Latinx Film and Media

The Garden Left Behind (Flavio Alves, 2019)

Plot

The Garden Left Behind follows Tina (played by Carlie Guevara), a Mexican trans woman who moved to New York City as a child and, as an adult, lives with her grandmother, Eliana. Eliana is a loving figure who sometimes has difficulty understanding Tina’s transition and overall existence as a diasporic working woman.

During the film, Tina must struggle with her immigration status and socio-economic and medical barriers to transition and make ends meet. She also navigates a troubled love relationship with a cis man and general societal tensions and repressions regarding her trans existence. 

Production

In terms of production, this award-winning film features an authentic cast with transgender actors in trans roles and Latinx performers in Latinx roles. The same happens behind the camera as the production team collaborated with the Trans Filmmakers Project, among other film and LGBTQ+ organizations.

Even though the screenplay was developed and written by Brazilian director Flavio Alves and John Rotondo, two queer cisgender men, they engaged in timely research. 

In the Press Kit, Alves says, “To write the script, we interviewed trans women and men from many different backgrounds. To do the story justice, we met with more than 30 trans-led organizations, with hopes of including their concerns about the fictional story we were building. We needed to do our due diligence by listening to and incorporating the narratives that the trans community themselves provided to us.”

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Presentation(s)

Cruz,Brandon

Fornes Jr,Brandon Lee

Macdonald,Merlin S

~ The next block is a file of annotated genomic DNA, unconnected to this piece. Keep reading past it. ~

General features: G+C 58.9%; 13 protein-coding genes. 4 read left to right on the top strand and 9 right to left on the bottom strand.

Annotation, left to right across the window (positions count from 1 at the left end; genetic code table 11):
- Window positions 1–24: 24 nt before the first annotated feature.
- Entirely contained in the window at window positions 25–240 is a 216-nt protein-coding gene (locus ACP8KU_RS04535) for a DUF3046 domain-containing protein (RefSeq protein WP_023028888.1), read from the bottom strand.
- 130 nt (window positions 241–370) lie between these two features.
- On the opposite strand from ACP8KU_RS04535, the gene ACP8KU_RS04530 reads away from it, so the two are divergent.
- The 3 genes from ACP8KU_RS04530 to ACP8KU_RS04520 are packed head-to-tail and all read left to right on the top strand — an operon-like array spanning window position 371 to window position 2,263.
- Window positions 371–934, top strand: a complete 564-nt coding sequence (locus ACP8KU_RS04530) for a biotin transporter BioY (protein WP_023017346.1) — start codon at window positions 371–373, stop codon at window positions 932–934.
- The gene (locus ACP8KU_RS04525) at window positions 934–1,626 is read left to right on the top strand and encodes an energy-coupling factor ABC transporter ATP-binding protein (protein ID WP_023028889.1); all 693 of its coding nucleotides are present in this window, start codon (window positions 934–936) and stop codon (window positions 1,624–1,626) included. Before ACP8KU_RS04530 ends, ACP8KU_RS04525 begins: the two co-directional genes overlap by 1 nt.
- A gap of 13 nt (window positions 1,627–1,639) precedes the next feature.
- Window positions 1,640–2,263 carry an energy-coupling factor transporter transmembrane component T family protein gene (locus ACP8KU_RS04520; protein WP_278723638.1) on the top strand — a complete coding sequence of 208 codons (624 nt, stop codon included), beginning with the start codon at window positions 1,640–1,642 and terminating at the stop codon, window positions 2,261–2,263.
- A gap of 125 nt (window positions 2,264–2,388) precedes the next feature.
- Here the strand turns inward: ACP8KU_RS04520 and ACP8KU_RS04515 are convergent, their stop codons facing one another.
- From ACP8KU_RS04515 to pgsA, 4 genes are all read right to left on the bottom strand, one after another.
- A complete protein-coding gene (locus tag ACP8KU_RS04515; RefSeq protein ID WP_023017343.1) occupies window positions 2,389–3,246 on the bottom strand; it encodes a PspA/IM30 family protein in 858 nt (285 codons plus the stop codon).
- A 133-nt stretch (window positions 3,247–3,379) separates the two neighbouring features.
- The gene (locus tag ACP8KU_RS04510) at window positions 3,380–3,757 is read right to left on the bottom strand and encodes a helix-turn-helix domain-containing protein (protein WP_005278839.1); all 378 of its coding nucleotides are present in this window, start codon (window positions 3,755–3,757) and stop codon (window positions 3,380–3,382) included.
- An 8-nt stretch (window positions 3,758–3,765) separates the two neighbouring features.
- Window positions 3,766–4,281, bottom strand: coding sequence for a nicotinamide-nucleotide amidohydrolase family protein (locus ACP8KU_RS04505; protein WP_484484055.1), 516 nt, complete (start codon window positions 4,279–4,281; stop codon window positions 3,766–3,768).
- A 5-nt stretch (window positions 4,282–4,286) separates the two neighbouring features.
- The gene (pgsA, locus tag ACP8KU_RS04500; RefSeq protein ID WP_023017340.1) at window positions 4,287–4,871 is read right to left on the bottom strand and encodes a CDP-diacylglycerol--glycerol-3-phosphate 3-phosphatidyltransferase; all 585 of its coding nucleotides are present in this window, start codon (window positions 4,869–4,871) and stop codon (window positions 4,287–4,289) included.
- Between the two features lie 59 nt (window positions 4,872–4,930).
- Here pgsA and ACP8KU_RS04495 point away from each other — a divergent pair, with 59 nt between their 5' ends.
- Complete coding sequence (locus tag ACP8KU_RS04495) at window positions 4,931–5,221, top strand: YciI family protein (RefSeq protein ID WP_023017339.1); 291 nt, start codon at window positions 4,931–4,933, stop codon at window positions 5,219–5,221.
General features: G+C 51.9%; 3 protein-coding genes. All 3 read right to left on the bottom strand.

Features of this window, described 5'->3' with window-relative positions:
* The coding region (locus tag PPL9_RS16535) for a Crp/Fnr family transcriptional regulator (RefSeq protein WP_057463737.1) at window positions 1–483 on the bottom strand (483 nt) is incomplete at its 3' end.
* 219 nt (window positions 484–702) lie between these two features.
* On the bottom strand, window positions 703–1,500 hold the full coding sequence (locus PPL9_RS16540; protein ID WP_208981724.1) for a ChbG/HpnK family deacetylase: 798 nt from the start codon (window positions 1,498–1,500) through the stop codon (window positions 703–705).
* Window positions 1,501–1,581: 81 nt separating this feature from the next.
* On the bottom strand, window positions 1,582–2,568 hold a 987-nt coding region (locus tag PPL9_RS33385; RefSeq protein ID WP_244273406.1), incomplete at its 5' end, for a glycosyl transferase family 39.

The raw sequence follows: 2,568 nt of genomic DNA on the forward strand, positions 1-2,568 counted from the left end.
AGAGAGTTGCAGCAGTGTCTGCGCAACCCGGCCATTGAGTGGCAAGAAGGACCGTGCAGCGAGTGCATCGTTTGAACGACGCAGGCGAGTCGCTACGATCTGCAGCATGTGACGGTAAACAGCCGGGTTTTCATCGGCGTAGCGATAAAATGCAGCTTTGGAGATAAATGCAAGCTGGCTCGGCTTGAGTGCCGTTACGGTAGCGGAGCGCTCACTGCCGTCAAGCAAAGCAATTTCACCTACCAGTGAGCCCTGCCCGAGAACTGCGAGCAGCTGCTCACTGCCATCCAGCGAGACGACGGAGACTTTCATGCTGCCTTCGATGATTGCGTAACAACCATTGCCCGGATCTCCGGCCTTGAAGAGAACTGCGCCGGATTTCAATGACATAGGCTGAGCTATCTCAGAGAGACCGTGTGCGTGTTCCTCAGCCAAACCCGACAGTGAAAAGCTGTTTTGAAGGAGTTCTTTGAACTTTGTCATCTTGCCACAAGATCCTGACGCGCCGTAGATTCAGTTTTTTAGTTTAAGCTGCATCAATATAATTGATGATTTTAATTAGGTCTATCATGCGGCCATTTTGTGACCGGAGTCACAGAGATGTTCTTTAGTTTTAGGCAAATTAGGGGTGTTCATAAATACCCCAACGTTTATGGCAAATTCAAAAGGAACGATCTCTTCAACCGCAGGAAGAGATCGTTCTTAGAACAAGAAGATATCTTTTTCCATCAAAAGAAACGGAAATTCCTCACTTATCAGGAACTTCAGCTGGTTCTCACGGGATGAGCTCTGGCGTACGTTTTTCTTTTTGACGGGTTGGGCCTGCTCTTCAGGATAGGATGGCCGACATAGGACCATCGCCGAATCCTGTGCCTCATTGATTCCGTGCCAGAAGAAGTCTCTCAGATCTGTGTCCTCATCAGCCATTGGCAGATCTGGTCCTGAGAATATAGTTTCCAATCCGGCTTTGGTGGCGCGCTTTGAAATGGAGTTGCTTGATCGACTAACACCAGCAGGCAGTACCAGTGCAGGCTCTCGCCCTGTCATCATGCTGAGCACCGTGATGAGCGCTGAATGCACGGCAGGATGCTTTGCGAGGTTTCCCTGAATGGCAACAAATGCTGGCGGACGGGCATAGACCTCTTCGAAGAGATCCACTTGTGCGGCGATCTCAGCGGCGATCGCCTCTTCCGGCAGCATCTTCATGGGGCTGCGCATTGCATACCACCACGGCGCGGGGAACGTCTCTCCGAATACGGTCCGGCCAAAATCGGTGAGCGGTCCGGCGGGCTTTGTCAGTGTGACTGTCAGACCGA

Group Discussion

After reading together page 77 of David Spade’s essay “Queer and Trans Liberation Requires Abolition,” pick one of these three topics and discuss them with partners tracing how the discussions of these texts could be integrated.

  1. Intersectionality

The directors present Tina as a nuanced, intersectional character. Her life on the screen allows us to think about different interconnected Latinx and queer facets.

Why is projecting an intersectional perspective vital for this film? Bring examples.

(Spade, 76)

  1. The right to pleasure, joy, and love (the garden)

The film purposely dedicates time on screen to showing Tina’s self-care habits, intimacy, and her group of Black and brown trans friends. The film shows how they support each other with daily and medical advice but also as an emergent activist group against police brutality and transphobia.

Why are these scenes foregrounded in the movie? How do they function? What are they trying to convey?

(See 1:00:02)

  1. Black trans activism- against everyday violence and transphobia

The screenwriting team mentioned that they “interviewed several trans women who helped” them to shape Tina’s storyline. They acknowledge that the transgender experience is different for everyone, but they say that nearly every person they interviewed had experienced some sort of violence, including physical, verbal, and emotional. 

Clearly, one of the goals of the movie is to raise awareness of the frequent violence against trans people and some possible tools to combat it.

How are trans-organizing and activism represented in the film?

(See 26:00; 44:25 ) (Spade, 78)

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